Several more complaints involved unlawful collection of information without adequate notice and consent. For example, a medical payment services company, PaymentsMD, was the subject of an FTC complaint alleging that it failed to disclose to consumers that it was seeking and collecting their sensitive health information from pharmacies, health plans, and laboratories, about things such as what medication(s) they were on, their laboratory test results, and medical procedures performed on them. App-maker Vulcun settled with the FTC over a complaint that it installed an app on users’ android mobile devices “without adequately disclosing to users that the software would be installed.” Vulcun had acquired a popular browser-based game, replaced it with their own program, and installed additional apps on users’ mobile devices.

The inferred FTC’s standards around collecting consumers’ information:

The cases outlined above offer several guidelines for companies seeking to comply with the FTC’s standards for privacy and data protection as articulated therein. Based on the complaints against VIZIO and InMobi, a company should:

  • “[A]dequately disclose” features of its products that comprehensively collect and share consumers’ data and obtain consumers’ prior consent for such collection.

In PaymentsMD, consumers were asked to check a box to consent to the statement that, “health records related to your treatment …may be used or disclosed …” The FTC found this consent form inadequate due to the way it was presented to consumers. A company should ensure that in designing a website to obtain consent it:

  • Does not make it “hard to read the authorizations in their entirety,” and does not make it “easy to skip over them by clicking a single check box” preceding all authorizations.

A company engaged in the collection of health or other sensitive information from third parties should:

  • “[C]learly and prominently” disclose to consumers its practices involving the “collection, use, storage, disclosure or sharing” of information, and obtain consumers’ “affirmative express consent” prior to gathering sensitive information from a third party.

In other words, companies seeking to obtain consumers’ sensitive information should clearly present in the consent agreement that consumers are giving the company permission to do so.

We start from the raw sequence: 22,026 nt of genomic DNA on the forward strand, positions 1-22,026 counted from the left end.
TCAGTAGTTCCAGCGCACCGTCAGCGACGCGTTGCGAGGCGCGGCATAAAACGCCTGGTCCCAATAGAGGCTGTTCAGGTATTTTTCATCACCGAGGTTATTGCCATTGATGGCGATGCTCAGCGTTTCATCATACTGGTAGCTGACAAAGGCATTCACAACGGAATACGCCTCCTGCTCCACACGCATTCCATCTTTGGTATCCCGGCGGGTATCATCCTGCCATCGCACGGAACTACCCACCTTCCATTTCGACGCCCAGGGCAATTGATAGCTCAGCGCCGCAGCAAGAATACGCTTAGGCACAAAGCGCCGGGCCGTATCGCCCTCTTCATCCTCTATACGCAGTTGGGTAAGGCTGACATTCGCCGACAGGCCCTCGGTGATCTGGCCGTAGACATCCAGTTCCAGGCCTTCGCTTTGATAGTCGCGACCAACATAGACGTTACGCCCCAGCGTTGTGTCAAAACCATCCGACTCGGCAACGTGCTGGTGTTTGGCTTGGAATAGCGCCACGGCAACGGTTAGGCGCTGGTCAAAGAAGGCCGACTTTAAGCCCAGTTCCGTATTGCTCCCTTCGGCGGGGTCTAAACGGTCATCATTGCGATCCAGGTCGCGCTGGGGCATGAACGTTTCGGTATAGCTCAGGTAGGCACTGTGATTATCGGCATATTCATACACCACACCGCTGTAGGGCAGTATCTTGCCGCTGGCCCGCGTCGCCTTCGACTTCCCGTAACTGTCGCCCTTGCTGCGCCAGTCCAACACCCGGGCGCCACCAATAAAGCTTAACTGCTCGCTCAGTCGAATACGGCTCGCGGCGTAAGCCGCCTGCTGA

Although it had a screening mechanism to prohibit users under age 13 from registering on its website, the FTC found that Yelp “failed to implement a functional age-screen mechanism in the new in-app registration feature” and accepted registrations from users who input dates of birth that indicated they were under the age of 13. Central to the FTC’s complaint against Yelp was the finding that it failed to test the age-restriction aspect of its iOS and Android apps.

Thus, it is vital that a company seeking to comply with COPPA:

FTC standards regarding the collection of information from children can also be inferred from several cases the agency brought against companies for violating the COPPA Rule, including TinyCo, VTech, LAI Systems, Retro Dreamer, and Prime Sites/Explore Talent. Given these types of complaints, companies’ privacy policies for online services that collect information from children should give “clear, understandable, and complete notice of their information practices.” Companies should also provide notice to and obtain consent from parents prior to “collecting, using, and/or disclosing personal information from children.” Moreover, a company seeking to collect information from children should:

  • Make “reasonable efforts, taking into account available technology,” that parents receive direct notice of the information about children it is collecting, using, or disclosing.
  • Post a “prominent and clearly labeled link” to its information practices regarding children on the homepage of its website and at each place where personal information from children is collected.
  • Obtain “verifiable parental consent” before collecting, using, or disclosing any child’s personal information.
  • Follow “reasonable procedures” so that the confidentiality, security, and integrity of personal information is protected.